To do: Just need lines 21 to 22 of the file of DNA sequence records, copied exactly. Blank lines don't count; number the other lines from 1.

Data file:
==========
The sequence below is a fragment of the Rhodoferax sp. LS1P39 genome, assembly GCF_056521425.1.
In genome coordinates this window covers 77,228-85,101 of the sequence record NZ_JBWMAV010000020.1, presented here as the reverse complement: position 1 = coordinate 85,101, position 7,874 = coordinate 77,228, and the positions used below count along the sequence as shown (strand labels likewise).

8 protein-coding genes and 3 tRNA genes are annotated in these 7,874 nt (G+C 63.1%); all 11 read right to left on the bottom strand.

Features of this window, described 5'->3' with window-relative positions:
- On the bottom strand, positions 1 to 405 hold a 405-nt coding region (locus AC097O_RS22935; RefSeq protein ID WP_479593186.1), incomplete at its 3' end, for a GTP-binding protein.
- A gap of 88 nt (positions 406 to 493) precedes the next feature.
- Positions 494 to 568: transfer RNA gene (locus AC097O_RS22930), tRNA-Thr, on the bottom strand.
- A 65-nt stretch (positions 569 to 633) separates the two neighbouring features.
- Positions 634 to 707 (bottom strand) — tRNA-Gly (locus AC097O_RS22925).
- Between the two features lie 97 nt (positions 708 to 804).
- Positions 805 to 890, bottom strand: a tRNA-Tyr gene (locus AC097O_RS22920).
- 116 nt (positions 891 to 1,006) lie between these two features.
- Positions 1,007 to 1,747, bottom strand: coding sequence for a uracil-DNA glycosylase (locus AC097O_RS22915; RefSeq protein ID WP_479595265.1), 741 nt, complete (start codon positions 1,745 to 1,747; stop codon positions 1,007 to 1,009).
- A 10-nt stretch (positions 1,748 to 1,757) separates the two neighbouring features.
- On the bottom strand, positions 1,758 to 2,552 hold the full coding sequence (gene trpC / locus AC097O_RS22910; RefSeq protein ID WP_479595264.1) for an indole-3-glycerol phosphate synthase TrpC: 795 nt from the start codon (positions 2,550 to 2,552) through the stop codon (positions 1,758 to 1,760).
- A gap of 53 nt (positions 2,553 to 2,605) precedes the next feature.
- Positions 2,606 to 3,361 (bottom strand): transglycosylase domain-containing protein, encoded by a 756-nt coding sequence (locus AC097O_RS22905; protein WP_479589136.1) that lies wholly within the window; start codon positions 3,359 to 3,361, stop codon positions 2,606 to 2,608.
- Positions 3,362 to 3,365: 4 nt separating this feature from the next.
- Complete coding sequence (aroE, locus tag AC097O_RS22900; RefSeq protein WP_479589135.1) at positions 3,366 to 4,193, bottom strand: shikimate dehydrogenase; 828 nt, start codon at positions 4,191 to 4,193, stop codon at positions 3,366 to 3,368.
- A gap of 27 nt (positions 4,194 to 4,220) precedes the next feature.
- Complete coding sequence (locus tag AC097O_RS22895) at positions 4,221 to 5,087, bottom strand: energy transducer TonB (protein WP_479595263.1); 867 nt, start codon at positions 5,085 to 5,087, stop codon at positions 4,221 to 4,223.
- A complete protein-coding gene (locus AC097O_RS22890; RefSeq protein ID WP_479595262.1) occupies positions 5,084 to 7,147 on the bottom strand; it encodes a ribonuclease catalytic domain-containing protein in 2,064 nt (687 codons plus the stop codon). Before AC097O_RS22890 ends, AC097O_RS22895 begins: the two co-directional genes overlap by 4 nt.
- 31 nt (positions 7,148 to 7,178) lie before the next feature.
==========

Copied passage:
- Complete coding sequence (locus tag AC097O_RS22895) at positions 4,221 to 5,087, bottom strand: energy transducer TonB (protein WP_479595263.1); 867 nt, start codon at positions 5,085 to 5,087, stop codon at positions 4,221 to 4,223.
- A complete protein-coding gene (locus AC097O_RS22890; RefSeq protein ID WP_479595262.1) occupies positions 5,084 to 7,147 on the bottom strand; it encodes a ribonuclease catalytic domain-containing protein in 2,064 nt (687 codons plus the stop codon). Before AC097O_RS22890 ends, AC097O_RS22895 begins: the two co-directional genes overlap by 4 nt.